Criminal defendants in New York and New Jersey will typically run into quite a few legal terms that they are uncertain about. One term that could be crucial in any given case is “probable cause.” What is probable cause and how might this term impact your criminal case?
‘Probable cause’ defined
Probable cause has its roots in the U.S. Constitution, specifically the Fourth Amendment. The term is most commonly used in reference to arrests, searches and seizures – and how people are protected from unreasonable actions by law enforcement officials. However, probable cause can mean different things, depending on the circumstances.
When it comes to an arrest, probable cause is typically established by proof of a reasonable basis to believe that a crime has occurred. For instance, police must have probable cause to believe that a person committed a crime before they can arrest that person.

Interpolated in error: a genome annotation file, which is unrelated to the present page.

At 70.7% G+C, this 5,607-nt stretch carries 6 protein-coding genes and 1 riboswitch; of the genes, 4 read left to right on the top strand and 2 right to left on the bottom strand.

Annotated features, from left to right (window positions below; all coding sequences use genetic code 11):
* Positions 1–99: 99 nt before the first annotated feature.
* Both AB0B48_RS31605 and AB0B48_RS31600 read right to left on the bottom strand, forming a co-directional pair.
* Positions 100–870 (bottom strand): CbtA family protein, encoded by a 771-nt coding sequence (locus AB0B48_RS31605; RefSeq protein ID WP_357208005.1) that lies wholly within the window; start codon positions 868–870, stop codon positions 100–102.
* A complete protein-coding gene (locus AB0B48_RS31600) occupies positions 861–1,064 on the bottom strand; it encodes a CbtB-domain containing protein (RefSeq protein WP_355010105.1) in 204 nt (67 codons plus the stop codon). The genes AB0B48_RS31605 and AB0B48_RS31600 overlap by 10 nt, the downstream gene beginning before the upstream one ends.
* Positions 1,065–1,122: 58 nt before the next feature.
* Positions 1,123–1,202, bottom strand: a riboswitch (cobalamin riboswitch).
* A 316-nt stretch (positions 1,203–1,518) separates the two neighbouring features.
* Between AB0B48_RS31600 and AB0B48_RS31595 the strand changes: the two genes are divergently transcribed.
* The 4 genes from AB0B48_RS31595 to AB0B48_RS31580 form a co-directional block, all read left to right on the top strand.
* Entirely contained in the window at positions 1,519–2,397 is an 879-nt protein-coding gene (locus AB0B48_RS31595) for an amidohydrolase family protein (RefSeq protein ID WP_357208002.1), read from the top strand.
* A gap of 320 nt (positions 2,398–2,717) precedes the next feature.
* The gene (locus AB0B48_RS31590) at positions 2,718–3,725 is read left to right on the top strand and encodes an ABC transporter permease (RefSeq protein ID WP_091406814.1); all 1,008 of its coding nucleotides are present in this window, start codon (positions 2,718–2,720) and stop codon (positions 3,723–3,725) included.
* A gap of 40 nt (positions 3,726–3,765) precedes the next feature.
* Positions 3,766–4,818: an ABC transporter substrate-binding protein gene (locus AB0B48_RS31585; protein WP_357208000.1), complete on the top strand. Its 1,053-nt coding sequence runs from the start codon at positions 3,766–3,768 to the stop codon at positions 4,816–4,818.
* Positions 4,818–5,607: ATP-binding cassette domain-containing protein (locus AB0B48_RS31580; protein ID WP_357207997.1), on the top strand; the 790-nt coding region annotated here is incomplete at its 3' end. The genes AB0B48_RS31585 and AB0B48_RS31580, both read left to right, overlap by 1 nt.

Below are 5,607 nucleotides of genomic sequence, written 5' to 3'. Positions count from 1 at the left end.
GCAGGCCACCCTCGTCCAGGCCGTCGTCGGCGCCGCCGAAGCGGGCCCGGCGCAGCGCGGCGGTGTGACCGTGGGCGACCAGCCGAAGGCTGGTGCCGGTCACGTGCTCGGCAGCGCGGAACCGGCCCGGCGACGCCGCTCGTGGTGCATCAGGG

In a search situation, police need probable cause to believe that evidence of a crime is likely to be found in the place to be searched. For example, to get a warrant, police will have to show a judge that they have probable cause to believe that illegal drugs will be found at a certain residence.
If there is no probable cause, law enforcement officials may have violated the constitutional rights of the defendant in question. When that is the case, the criminal charges might be dismissed or reduced. When criminal defendants in New York or New Jersey have doubts about the presence of probable cause in their cases, they’ll want to get a careful review of their options.